Accuracy in Gospel Proclamation

Accuracy is, of course, the only attribute of the news that trumps speed in importance. So it must have been with unreserved horror that the editor of an English newspaper a little more than a hundred years ago opened his printed and distributed paper to find in it a most embarrassing unintentional typographical conflation of two stories: one story being about a patent pig-killing and sausage-making machine and the other about a local clergyman, the Rev. Dr. Mudge, who was being presented with a gold-headed cane. A portion of the famously-mangled story reads as follows:


Several of Rev. Dr. Mudge’s friends called upon him yesterday, and after a conversation the unsuspecting pig was seized by the hind leg, and slid along a beam until he reached the hot-water tank. . . . Thereupon he came forward and said that there were times when the feelings overpowered one, and for that reason he would not attempt to do more than thank those around him for the manner in which such a huge animal was cut into fragments was simply astonishing. The doctor concluded his remarks, when the machine seized him and, in less time than it takes to write it, the pig was cut into fragments and worked up into a delicious sausage. The occasion will be long remembered by the doctor’s friends as one of the most delightful of their lives. The best pieces can be procured for tenpence a pound, and we are sure that those who have sat so long under his ministry will rejoice that he has been treated so handsomely.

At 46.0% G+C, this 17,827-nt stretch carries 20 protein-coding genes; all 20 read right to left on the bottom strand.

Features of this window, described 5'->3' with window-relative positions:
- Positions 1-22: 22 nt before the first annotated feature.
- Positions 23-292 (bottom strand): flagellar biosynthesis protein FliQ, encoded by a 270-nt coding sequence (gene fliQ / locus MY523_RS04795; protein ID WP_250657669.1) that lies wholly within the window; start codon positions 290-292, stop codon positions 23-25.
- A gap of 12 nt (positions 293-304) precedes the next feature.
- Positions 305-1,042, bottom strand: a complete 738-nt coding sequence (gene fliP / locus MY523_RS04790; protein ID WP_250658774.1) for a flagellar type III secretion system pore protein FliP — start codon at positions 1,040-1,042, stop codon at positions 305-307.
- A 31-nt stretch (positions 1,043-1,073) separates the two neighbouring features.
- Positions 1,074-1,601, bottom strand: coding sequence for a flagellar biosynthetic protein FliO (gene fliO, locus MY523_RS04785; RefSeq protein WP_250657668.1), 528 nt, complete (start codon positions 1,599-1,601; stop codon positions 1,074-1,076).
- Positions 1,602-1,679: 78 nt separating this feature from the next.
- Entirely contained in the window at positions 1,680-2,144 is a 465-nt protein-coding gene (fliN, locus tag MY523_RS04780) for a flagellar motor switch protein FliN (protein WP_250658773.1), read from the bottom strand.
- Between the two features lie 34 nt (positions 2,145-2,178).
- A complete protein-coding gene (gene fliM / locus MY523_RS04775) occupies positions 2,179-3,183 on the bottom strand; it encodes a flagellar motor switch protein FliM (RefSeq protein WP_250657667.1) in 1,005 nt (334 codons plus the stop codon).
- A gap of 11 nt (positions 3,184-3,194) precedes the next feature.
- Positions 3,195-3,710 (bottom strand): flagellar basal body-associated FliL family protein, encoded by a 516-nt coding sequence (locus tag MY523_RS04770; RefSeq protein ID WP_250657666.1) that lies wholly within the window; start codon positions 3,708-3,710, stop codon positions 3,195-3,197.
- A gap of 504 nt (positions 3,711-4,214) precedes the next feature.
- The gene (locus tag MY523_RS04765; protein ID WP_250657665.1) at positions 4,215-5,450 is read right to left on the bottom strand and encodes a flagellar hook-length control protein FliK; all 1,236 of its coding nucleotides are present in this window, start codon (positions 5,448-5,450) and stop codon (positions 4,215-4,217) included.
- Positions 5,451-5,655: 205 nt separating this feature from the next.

(From: Mark Dever, 9 Marks of a Healthy Church, 79.)


            In his chapter on the gospel, Mark Dever points out that general belief is not the central key to saving faith in Christ.  What matters, what truly matters, is that the one who believes believe in an accurate, authentic, clear gospel.


            We live among a people who have many different beliefs about what it means to be saved.  Some people thing God is simply not willing to punish sin.  Others think they are not so bad.  Still others assume that they will have a chance to make things right with God later in life or after they are dead.  Some think they will be good enough to earn God’s grace.  Some think they can give to a church or serve in the community to earn a pass into heaven.  



            Christians, it is crucial for us to see to it that those around us—our friends, neighbors, and families—know the one true gospel.  They must see that the only way to be made right with God is not through good deeds, but through a genuine, life-changing, soul-entrusting faith in the person and work of the Lord Jesus Christ.  If we are to do this, we must be committed to two things.  First, we must be committed to being certain that we personally have a solid grasp of the content of the gospel.  Second, we must make it our priority to take that gospel to every person in our community and to see to it that it gets to every people group in the world.  Will you make it your priority to know the gospel and then go and share it with a lost world?